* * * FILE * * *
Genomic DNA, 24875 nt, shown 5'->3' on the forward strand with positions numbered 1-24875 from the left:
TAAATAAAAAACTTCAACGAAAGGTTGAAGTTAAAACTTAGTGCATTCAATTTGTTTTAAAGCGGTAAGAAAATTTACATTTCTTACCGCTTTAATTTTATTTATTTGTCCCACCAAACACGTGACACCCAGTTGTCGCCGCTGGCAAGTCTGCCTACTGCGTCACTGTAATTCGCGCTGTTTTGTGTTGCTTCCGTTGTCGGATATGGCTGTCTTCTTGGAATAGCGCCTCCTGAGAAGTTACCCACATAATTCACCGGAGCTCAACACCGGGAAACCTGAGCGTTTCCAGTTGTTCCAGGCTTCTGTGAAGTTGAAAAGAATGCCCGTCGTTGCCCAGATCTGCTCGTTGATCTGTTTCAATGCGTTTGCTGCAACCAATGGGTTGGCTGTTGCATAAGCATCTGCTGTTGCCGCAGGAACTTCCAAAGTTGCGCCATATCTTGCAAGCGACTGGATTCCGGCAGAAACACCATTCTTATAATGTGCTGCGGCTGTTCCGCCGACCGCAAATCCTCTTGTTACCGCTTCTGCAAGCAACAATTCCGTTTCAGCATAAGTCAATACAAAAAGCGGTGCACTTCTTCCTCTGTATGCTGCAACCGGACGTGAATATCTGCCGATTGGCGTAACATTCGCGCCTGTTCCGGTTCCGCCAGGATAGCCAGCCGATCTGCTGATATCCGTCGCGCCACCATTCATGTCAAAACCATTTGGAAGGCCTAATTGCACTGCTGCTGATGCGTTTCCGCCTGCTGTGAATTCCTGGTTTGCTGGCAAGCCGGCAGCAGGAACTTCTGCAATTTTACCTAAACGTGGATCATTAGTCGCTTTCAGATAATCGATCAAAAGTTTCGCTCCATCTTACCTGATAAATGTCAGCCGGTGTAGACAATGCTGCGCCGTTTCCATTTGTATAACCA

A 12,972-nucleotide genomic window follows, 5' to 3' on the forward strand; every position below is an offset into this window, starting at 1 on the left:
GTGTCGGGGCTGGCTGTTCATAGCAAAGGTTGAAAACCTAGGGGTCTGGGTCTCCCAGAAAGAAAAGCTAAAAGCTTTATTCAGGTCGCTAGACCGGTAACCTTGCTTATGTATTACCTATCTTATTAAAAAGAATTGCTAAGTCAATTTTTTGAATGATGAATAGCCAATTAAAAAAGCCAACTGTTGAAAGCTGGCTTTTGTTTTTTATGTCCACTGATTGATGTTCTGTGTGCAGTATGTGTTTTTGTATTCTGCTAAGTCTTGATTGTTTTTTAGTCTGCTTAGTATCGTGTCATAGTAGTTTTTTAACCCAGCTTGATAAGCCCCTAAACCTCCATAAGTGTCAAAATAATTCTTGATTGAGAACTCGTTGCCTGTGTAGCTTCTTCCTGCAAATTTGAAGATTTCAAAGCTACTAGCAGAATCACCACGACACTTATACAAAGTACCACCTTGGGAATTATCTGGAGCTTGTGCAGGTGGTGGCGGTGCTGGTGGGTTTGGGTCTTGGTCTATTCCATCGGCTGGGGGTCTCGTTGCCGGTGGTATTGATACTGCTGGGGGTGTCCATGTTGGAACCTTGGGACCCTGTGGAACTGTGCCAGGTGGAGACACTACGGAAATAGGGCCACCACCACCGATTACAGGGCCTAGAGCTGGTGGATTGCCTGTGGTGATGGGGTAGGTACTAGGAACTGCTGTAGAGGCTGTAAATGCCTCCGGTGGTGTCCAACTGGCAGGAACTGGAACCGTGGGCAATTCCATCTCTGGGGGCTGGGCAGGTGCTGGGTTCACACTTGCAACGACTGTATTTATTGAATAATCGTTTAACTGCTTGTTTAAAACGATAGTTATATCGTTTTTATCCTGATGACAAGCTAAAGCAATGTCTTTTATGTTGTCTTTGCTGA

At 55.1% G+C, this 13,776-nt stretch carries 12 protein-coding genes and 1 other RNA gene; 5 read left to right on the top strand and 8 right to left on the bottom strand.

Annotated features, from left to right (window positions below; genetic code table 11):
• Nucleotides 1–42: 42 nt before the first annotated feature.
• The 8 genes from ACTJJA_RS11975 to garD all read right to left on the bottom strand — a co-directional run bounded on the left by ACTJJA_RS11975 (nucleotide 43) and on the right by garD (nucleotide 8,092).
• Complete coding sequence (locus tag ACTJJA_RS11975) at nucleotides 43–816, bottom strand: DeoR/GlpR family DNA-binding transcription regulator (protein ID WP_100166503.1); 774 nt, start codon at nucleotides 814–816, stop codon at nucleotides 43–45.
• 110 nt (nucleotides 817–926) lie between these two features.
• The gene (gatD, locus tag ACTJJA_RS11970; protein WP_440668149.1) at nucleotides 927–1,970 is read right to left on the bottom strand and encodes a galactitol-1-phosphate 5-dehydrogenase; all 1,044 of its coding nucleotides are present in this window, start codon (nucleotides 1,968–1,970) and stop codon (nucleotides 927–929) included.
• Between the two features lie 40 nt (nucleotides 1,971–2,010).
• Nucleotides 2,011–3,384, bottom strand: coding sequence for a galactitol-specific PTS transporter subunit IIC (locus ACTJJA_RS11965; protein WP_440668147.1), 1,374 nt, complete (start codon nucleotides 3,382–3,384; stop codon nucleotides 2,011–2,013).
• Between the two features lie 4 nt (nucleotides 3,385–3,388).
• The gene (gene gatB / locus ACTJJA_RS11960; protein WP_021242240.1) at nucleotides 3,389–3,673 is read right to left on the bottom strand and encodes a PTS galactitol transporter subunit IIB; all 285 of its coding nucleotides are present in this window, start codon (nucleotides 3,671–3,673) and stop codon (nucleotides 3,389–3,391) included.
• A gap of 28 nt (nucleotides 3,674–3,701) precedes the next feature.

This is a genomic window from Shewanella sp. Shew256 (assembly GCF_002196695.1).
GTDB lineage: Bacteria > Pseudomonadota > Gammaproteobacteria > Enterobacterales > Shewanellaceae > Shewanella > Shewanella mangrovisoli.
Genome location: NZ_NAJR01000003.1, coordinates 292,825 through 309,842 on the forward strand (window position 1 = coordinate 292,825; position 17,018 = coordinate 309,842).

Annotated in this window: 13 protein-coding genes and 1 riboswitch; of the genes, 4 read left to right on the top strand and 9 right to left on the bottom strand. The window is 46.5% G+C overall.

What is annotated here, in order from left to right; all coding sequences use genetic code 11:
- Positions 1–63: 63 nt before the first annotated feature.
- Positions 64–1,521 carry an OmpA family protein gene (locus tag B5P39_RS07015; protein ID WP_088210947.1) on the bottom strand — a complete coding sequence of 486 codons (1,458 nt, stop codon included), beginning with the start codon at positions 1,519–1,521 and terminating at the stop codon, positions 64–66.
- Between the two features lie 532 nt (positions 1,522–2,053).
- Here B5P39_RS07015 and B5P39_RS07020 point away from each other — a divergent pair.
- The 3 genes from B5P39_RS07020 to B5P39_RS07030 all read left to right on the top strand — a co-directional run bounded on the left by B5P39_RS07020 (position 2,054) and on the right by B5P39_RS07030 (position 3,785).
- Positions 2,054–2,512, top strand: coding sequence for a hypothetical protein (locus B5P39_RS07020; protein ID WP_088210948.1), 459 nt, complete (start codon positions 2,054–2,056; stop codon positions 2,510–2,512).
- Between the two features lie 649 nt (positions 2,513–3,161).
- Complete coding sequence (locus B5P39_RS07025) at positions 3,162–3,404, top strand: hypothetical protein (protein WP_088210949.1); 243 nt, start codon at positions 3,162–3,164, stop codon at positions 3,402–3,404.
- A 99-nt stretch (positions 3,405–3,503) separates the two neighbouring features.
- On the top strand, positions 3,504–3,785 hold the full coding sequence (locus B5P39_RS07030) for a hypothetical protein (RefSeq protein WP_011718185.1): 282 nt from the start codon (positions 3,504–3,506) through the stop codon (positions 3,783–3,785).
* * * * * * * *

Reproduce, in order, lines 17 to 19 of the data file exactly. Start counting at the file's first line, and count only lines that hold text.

This is a genomic window from Shewanella sp. Shew256 (assembly GCF_002196695.1).
GTDB lineage: Bacteria > Pseudomonadota > Gammaproteobacteria > Enterobacterales > Shewanellaceae > Shewanella > Shewanella mangrovisoli.
Genome location: NZ_NAJR01000003.1, coordinates 292,825 through 309,842 on the forward strand (window position 1 = coordinate 292,825; position 17,018 = coordinate 309,842).